Montana Post-Secondary Workforce Report Highlights Opportunities for Montana Workers

  • — October 21 2022

HELENA –The Montana Department of Labor & Industry this week released the 2022 Post-Secondary Workforce Report, which evaluates how the state’s workforce training systems provide a skilled workforce able to meet the needs of Montana’s economy. The report, compiled by DLI’s Data & Operations Bureau in collaboration with the Office of the Commissioner of Higher Education and other post-secondary education institutions, examines Montana’s post-secondary education pathways and whether students are graduating in fields that align with workforce demands.

Among other findings, the report highlights the potential of Registered Apprenticeships as a pathway to good-paying, sustainable careers. The report’s data indicate workers who complete an apprenticeship earn, on average, double the wages of a graduate with a Bachelor’s Degree. Ten years after completion, apprenticed workers still earn, on average, more than $14,000 per year than graduates with four year degrees.apprentice-graphic.png

Source: Montana Post-Secondary Workforce Report

Other highlights from the report include:

  • Four-year colleges recruit more students to Montana than the number who leave the state after graduation, making them a net importer of workers. About 60% of four-year college students are from Montana while 40% are from out-of-state.
  • Nearly 75% of graduates from Montana post-secondary institutions work in Montana at some point in the ten years following graduation. Approximately 69% work in Montana one year after graduation, with roughly 56% still working in the state after ten years.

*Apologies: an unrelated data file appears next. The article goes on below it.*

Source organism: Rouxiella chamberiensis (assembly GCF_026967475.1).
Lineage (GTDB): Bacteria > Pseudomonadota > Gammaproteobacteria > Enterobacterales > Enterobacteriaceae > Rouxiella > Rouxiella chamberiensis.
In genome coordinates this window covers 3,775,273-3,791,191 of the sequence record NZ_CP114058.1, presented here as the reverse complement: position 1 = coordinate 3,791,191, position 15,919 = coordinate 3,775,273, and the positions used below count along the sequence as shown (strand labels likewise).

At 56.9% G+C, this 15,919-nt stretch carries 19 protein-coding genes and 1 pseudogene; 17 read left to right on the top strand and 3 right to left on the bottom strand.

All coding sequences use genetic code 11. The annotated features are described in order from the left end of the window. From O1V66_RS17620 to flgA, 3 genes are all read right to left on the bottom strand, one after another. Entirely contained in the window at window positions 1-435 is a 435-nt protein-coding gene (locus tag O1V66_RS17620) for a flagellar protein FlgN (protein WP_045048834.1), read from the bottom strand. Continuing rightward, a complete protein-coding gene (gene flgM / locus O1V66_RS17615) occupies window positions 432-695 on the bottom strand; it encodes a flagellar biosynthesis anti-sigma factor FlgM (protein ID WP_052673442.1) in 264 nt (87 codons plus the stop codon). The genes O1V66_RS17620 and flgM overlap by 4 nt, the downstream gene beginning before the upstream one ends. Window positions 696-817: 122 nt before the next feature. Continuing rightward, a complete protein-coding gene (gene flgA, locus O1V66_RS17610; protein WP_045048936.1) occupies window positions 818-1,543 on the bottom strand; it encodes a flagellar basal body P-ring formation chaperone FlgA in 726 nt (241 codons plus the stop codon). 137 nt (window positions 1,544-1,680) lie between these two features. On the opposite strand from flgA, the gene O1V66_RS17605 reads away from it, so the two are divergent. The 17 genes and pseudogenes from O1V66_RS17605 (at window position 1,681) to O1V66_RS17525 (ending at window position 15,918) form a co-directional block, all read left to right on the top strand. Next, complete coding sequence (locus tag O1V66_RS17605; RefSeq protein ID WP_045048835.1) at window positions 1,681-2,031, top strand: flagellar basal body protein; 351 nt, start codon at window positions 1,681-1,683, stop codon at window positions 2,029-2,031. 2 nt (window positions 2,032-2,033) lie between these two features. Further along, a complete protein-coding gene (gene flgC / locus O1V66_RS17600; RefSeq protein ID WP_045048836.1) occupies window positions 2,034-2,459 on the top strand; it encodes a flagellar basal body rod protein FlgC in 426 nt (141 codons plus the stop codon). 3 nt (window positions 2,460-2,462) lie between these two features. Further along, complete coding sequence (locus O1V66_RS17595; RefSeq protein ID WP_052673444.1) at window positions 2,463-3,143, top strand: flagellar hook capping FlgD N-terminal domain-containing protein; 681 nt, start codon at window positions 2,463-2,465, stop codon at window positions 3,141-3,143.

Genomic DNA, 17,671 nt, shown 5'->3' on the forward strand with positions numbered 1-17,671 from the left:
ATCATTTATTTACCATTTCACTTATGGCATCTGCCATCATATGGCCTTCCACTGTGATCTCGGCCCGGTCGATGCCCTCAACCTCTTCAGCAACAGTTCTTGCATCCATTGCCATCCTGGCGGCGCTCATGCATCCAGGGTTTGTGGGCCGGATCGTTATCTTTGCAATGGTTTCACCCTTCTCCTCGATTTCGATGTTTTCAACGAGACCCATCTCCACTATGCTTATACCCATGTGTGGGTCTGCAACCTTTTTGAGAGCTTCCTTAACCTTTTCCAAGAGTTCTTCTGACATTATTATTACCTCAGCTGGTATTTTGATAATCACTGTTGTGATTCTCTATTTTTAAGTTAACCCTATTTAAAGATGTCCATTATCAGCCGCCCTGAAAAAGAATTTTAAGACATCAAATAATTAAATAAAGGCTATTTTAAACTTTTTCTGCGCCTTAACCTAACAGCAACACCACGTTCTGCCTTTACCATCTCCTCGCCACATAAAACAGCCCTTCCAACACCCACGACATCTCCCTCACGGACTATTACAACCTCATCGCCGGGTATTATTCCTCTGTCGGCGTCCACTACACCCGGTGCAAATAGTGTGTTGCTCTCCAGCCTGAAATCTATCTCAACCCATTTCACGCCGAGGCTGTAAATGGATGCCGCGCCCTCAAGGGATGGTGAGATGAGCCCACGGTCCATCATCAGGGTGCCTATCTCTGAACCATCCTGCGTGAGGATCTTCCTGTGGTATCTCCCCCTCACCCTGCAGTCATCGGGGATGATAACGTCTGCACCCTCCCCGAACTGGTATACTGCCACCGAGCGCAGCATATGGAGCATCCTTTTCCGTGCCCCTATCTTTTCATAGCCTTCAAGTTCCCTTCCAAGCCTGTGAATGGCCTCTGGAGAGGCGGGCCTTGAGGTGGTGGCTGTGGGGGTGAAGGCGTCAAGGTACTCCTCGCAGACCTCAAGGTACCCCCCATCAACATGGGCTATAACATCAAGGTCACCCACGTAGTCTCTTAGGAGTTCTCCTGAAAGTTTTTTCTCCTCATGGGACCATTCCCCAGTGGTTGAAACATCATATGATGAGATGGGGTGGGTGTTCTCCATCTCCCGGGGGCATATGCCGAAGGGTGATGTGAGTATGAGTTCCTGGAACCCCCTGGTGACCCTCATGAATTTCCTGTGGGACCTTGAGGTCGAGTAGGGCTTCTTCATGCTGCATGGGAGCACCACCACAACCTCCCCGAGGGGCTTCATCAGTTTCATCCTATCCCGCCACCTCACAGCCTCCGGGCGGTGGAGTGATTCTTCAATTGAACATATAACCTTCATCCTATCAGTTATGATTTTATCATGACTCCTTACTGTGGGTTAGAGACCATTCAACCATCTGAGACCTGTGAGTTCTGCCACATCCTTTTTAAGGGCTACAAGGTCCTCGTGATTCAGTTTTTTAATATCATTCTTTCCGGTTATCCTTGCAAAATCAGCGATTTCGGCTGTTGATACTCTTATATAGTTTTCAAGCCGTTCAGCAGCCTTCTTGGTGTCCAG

• The median income of graduates is $31,800 a year after graduation, with half earning somewhere between $20,000 and $47,000 in income. Graduates’ median incomes exceeded the statewide median in the first year after graduation and was roughly $54,000 ten years after graduation.
  • Registered nurses, dental hygienists, electricians, and plumbers have the best workforce outcomes among short-term degrees. Graduates from these programs reported average incomes above $55,000 one year after graduation and 90% or better retention in the Montana economy.
  • 62% of high-demand occupations are undersupplied. Many of these occupations are in education, healthcare and construction.
  • Large supply gaps in construction and transportation suggest there are insufficient workers to fill Montana jobs, particularly among occupations requiring less than a four year degree.
  • Workers who complete a Registered Apprenticeship have more than double the wage earnings of those earning an associate or bachelor’s degree after one year. Approximately 94% of apprenticeship completers work in Montana after graduation and earn an average wage of $63,500.

“This report proves what we’ve long known: apprenticeships are a tried-and-true pathway to success in a good-paying, in-demand career,” said Department of Labor & Industry Commissioner Laurie Esau. “The findings in this report will help educators and policy makers better understand where our post-secondary education providers are best meeting Montana’s needs, and where there is room to expand to ensure a robust Montana workforce for the future.”

View the Complete Report


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